A system and method consistent with this invention automatically generates a topology of a network of synchronous optical network switches by including steps or structure for sending a registration message from a first switch in the network to neighboring switches. The first switch receives messages from the neighboring switches identifying other switches in the network. From these messages the first switch determines the topology of the network.
Another system and method consistent with this invention automatically generates a route between synchronous optical network switches by receiving a selection of an origination switch and a destination switch, automatically selecting a route to pass messages from the origination switch to the destination switch through an intermediate switch, and sending a connect message from the origination switch to the destination switch through the intermediate switch.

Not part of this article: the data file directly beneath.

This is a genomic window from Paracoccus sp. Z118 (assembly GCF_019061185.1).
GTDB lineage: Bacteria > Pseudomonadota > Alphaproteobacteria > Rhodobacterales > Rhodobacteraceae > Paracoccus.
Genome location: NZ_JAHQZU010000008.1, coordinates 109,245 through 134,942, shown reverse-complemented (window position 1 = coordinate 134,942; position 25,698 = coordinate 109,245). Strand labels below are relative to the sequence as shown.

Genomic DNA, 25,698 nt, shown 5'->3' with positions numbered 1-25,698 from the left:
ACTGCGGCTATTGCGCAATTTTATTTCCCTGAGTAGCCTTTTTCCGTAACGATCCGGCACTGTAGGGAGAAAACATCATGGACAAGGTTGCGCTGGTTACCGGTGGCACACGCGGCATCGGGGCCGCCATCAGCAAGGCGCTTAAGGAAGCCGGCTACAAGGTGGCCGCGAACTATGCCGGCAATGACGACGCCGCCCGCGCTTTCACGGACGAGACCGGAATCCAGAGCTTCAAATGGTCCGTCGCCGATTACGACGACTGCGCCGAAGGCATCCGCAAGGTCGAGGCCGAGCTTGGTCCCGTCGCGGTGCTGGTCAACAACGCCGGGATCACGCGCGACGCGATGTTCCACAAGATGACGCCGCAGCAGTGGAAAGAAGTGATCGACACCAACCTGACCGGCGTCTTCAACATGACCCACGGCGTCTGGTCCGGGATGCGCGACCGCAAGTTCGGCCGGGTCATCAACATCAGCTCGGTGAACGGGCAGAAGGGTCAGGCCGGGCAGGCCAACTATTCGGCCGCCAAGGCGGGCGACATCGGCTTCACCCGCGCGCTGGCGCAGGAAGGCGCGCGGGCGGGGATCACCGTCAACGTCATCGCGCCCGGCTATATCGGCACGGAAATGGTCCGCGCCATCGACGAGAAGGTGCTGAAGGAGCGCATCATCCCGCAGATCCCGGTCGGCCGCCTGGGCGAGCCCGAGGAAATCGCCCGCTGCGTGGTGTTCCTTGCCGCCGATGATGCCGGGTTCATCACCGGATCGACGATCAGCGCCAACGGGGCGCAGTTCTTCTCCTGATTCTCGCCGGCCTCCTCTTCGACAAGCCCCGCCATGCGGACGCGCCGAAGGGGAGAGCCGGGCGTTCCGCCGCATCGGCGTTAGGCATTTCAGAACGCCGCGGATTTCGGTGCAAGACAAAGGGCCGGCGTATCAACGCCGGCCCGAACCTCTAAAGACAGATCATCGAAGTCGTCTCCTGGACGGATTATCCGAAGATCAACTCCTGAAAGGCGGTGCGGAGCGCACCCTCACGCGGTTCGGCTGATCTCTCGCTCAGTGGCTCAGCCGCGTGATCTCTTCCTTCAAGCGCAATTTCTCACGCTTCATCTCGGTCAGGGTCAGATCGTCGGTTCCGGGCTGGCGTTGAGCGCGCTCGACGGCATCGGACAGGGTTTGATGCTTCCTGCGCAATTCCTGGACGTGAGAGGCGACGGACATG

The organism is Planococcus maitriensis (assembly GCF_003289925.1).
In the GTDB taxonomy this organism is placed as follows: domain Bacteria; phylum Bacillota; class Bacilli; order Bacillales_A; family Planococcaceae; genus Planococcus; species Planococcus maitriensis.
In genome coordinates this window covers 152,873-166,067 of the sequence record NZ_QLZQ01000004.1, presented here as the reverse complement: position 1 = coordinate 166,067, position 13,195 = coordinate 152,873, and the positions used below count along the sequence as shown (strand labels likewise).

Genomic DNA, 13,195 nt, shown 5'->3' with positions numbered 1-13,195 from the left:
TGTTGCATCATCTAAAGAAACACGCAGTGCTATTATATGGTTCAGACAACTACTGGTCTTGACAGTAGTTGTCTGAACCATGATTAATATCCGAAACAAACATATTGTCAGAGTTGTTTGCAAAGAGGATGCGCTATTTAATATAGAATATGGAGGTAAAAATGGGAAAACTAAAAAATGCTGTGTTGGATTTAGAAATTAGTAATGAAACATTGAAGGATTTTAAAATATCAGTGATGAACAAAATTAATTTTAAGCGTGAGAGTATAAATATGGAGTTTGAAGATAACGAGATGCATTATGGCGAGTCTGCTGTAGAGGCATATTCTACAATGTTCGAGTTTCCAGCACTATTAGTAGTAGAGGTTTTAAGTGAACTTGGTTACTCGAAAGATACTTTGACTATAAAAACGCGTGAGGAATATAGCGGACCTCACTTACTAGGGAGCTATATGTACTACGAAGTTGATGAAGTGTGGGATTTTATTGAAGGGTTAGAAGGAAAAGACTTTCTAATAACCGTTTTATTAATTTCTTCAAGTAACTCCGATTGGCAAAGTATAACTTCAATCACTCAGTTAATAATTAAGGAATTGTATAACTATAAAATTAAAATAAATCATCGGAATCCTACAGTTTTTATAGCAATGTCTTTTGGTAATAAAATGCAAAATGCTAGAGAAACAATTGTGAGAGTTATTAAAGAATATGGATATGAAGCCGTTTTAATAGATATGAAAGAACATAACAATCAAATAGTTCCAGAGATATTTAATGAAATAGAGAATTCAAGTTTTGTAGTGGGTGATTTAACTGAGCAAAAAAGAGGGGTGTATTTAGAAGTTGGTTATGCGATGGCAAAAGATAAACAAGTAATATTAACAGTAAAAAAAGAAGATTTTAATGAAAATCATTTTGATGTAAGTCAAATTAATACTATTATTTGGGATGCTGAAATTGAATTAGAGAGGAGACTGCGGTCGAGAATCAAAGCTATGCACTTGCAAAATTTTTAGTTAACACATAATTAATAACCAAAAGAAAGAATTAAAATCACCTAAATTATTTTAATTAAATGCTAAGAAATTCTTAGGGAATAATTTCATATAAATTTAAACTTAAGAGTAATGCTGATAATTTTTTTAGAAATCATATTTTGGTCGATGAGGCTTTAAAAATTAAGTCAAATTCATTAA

Another system and method consistent with this invention automatically generates a route between an originating optical network switch and a destination optical network switch in response to a line failure by receiving notice of a line failure, determining whether the line failure affects a current route between an origination switch and a destination switch, automatically selecting a new route to pass messages from the origination switch to the destination switch through an intermediate switch, and sending a connect message from the origination switch to the destination switch through the intermediate switch.
Both the foregoing general description and the following detailed description explain examples of the invention and do not, by themselves, restrict the scope of the appended claims. The accompanying drawings, which constitute a part of this specification, illustrate systems and methods consistent with the invention and, together with the description, help explain the principles of the invention.
The accompanying drawings, which are incorporated in and constitute a part of this specification, illustrate embodiments of the invention and, together with the description, serve to explain the advantages of the invention. In the drawings,